As the Muslim holy Sabbath and the first official day of the weekend, Fridays in Jerusalem are an exciting mix of religious activities, weekend relaxation and bustling markets and restaurants.

 

As Muslims flock to the Al Aqsa Mosque on the Temple Mount and to numerous other mosques throughout the city of Jerusalem, the atmosphere of a Jerusalem Friday gets off to a spiritual start. As the streets fill with the sound of the Muezzin, the Islamic calling to prayer, worshipers rush to their local mosques to participate in the Friday prayers, the most important of the week.

But Fridays in Jerusalem offer much more than just a day of prayer. The beginning of the Israeli work-weekend, it is a day of relaxation, with overflowing cafes and restaurants, and stores and markets bustling with shoppers.

Fridays in Jerusalem are also the day of preparation for the Jewish Sabbath, which begins on Friday evening at sunset. During the day, religious Jews spend their time preparing for the Holy Sabbath, running errands, cooking and visiting families. They fill the stores and the marketplaces, especially the Machne Yehuda Market, buying groceries for the Sabbath meals. Walking around the city, one can begin to smell the aromas of the home-cooked meals, with each family serving the traditional dishes according to their heritage.

Meanwhile, secular Jews take spend this day relaxing, visiting the restaurants and cafes in areas like the Mamilla Mall, the German Colony, downtown Jerusalem and more. They spend time with their families in the many outdoor areas, enjoying the Jerusalem sunshine, or meet up with friends for a weekly soccer match.

The diversity of Jerusalem is felt more than ever on a Friday. Kicking back in any one of the city's multitude of cafes, one can watch every type of Jerusalem resident walk by within a short period of time. From Muslims clad in their Sabbath finest to Orthodox Jews rushing to prepare for their holy day, from secular families enjoying a day of rest to tourists from around the world participating in the fun and excitement.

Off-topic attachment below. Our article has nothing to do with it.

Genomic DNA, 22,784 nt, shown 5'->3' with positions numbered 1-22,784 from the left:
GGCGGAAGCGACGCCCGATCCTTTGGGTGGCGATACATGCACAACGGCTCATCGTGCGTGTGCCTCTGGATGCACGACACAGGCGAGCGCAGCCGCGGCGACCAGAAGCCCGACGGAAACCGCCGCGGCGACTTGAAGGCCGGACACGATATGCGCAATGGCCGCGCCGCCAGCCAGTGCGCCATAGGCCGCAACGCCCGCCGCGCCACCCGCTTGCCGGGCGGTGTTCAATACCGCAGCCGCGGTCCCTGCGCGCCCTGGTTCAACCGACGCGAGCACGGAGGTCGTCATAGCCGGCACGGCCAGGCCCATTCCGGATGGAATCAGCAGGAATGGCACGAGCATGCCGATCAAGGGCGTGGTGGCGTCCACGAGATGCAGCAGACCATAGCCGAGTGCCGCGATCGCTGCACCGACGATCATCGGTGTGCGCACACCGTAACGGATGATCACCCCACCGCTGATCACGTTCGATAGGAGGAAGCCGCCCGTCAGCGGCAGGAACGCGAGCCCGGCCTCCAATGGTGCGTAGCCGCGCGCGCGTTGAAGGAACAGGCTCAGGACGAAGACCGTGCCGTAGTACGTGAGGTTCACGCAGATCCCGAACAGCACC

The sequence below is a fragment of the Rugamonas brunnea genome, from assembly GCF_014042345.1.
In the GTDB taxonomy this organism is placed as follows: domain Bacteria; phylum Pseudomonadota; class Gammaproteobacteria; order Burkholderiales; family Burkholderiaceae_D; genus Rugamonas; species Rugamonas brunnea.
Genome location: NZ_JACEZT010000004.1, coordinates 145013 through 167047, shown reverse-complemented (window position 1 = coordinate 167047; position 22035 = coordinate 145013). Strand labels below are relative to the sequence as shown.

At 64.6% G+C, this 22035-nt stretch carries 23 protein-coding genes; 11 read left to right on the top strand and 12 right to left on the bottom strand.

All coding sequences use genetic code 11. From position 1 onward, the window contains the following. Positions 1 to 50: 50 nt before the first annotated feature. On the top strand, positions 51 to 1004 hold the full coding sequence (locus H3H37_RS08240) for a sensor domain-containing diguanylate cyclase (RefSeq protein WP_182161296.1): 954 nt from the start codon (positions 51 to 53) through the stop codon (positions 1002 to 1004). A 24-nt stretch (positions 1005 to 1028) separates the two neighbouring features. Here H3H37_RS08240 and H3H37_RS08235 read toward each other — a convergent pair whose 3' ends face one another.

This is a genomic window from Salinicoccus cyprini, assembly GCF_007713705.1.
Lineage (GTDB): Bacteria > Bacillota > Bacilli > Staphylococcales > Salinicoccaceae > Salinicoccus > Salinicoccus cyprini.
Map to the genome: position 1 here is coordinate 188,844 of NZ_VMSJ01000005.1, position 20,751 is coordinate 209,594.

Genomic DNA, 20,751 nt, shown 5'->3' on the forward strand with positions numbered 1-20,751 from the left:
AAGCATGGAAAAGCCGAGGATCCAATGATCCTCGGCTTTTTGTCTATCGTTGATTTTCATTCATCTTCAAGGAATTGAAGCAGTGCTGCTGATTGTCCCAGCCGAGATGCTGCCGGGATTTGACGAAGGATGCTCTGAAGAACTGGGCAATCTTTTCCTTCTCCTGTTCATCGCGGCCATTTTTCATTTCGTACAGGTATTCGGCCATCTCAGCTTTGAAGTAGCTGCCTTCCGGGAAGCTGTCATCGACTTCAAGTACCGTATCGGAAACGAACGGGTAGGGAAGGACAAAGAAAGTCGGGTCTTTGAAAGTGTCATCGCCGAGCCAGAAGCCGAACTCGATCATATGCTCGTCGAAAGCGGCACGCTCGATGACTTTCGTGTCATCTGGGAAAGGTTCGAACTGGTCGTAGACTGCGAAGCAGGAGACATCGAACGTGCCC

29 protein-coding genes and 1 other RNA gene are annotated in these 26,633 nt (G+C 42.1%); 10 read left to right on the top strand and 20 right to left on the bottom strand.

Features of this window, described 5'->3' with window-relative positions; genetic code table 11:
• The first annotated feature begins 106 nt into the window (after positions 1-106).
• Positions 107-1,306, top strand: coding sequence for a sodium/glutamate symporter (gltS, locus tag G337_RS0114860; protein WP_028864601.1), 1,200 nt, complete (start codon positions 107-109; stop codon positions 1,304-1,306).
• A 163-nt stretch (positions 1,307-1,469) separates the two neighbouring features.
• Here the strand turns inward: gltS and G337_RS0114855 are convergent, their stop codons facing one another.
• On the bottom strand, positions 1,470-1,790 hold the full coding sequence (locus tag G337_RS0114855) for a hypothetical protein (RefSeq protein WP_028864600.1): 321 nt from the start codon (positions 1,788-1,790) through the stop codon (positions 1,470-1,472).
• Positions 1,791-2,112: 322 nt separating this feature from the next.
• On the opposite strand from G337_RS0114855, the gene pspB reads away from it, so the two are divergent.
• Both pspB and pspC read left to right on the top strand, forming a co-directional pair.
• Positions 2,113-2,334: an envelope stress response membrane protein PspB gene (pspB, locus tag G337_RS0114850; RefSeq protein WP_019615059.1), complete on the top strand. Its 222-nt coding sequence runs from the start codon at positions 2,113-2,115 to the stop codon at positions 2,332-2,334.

As the day progresses, many of the shops and restaurants begin to close down, preparing for the Sabbath. This is a great time to catch last minute deals at the market, as vendors drop their prices to sell the last of their inventory.

Minutes before sunset, a quiet siren sounds all across Jerusalem. This marks the beginning of the Jewish Sabbath, and it is followed by a serene quiet that falls on the city. As the Jewish worshipers begin to walk to synagogue, they greet one another in the street with a traditional blessing: "Shabbat Shalom" (have a peaceful Sabbath).

Following the traditional Sabbath dinner, which is celebrated in religious and secular homes, the city begins to come alive again. Friday night is an exciting night in the city's many bars and nightclubs, and many young Jerusalem residents fill the downtown area to kick off the weekend.

From Muslims to Jews, religious to secular, the feeling of a Jerusalem Friday is unique and enjoyed by everyone. For visitors to the city, the day offers a unique opportunity to experience the city's coexistence and special atmosphere.